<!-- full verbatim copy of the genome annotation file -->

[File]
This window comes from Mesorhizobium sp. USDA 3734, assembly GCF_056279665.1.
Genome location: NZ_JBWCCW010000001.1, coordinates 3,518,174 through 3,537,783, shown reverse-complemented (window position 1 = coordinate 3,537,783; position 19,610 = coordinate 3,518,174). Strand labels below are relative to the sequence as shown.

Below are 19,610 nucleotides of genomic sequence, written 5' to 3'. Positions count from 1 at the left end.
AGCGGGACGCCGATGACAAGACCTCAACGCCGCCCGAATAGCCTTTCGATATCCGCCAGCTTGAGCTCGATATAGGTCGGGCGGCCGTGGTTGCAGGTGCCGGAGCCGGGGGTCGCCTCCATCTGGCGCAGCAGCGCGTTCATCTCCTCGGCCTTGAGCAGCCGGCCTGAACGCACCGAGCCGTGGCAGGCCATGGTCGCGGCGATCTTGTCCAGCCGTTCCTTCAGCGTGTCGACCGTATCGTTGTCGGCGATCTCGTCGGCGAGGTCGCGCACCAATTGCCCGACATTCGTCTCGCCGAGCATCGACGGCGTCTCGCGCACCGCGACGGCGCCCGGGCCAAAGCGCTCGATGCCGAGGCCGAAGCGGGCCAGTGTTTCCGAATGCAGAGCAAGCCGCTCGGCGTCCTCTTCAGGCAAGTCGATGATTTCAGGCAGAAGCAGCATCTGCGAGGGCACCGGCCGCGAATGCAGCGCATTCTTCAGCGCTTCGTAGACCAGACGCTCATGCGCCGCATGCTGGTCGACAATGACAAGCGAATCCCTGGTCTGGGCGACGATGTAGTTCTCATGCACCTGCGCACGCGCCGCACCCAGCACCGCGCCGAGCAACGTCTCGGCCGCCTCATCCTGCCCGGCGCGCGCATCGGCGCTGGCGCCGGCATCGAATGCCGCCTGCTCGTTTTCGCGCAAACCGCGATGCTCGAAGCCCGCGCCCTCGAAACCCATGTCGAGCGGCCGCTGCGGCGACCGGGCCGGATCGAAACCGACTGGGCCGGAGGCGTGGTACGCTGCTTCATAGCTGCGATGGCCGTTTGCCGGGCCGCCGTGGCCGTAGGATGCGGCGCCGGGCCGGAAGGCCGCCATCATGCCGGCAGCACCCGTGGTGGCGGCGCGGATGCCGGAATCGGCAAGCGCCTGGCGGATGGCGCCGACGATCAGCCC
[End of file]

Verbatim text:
This window comes from Mesorhizobium sp. USDA 3734, assembly GCF_056279665.1.
Genome location: NZ_JBWCCW010000001.1, coordinates 3,518,174 through 3,537,783, shown reverse-complemented (window position 1 = coordinate 3,537,783; position 19,610 = coordinate 3,518,174). Strand labels below are relative to the sequence as shown.

Below are 19,610 nucleotides of genomic sequence, written 5' to 3'. Positions count from 1 at the left end.
AGCGGGACGCCGATGACAAGACCTCAACGCCGCCCGAATAGCCTTTCGATATCCGCCAGCTTGAGCTCGATATAGGTCGGGCGGCCGTGGTTGCAGGTGCCGGAGCCGGGGGTCGCCTCCATCTGGCGCAGCAGCGCGTTCATCTCCTCGGCCTTGAGCAGCCGGCCTGAACGCACCGAGCCGTGGCAGGCCATGGTCGCGGCGATCTTGTCCAGCCGTTCCTTCAGCGTGTCGACCGTATCGTTGTCGGCGATCTCGTCGGCGAGGTCGCGCACCAATTGCCCGACATTCGTCTCGCCGAGCATCGACGGCGTCTCGCGCACCGCGACGGCGCCCGGGCCAAAGCGCTCGATGCCGAGGCCGAAGCGGGCCAGTGTTTCCGAATGCAGAGCAAGCCGCTCGGCGTCCTCTTCAGGCAAGTCGATGATTTCAGGCAGAAGCAGCATCTGCGAGGGCACCGGCCGCGAATGCAGCGCATTCTTCAGCGCTTCGTAGACCAGACGCTCATGCGCCGCATGCTGGTCGACAATGACAAGCGAATCCCTGGTCTGGGCGACGATGTAGTTCTCATGCACCTGCGCACGCGCCGCACCCAGCACCGCGCCGAGCAACGTCTCGGCCGCCTCATCCTGCCCGGCGCGCGCATCGGCGCTGGCGCCGGCATCGAATGCCGCCTGCTCGTTTTCGCGCAAACCGCGATGCTCGAAGCCCGCGCCCTCGAAACCCATGTCGAGCGGCCGCTGCGGCGACCGGGCCGGATCGAAACCGACTGGGCCGGAGGCGTGGTACGCTGCTTCATAGCTGCGATGGCCGTTTGCCGGGCCGCCGTGGCCGTAGGATGCGGCGCCGGGCCGGAAGGCCGCCATCATGCCGGCAGCACCCGTGGTGGCGGCGCGGATGCCGGAATCGGCAAGCGCCTGGCGGATGGCGCCGACGATCAGCCC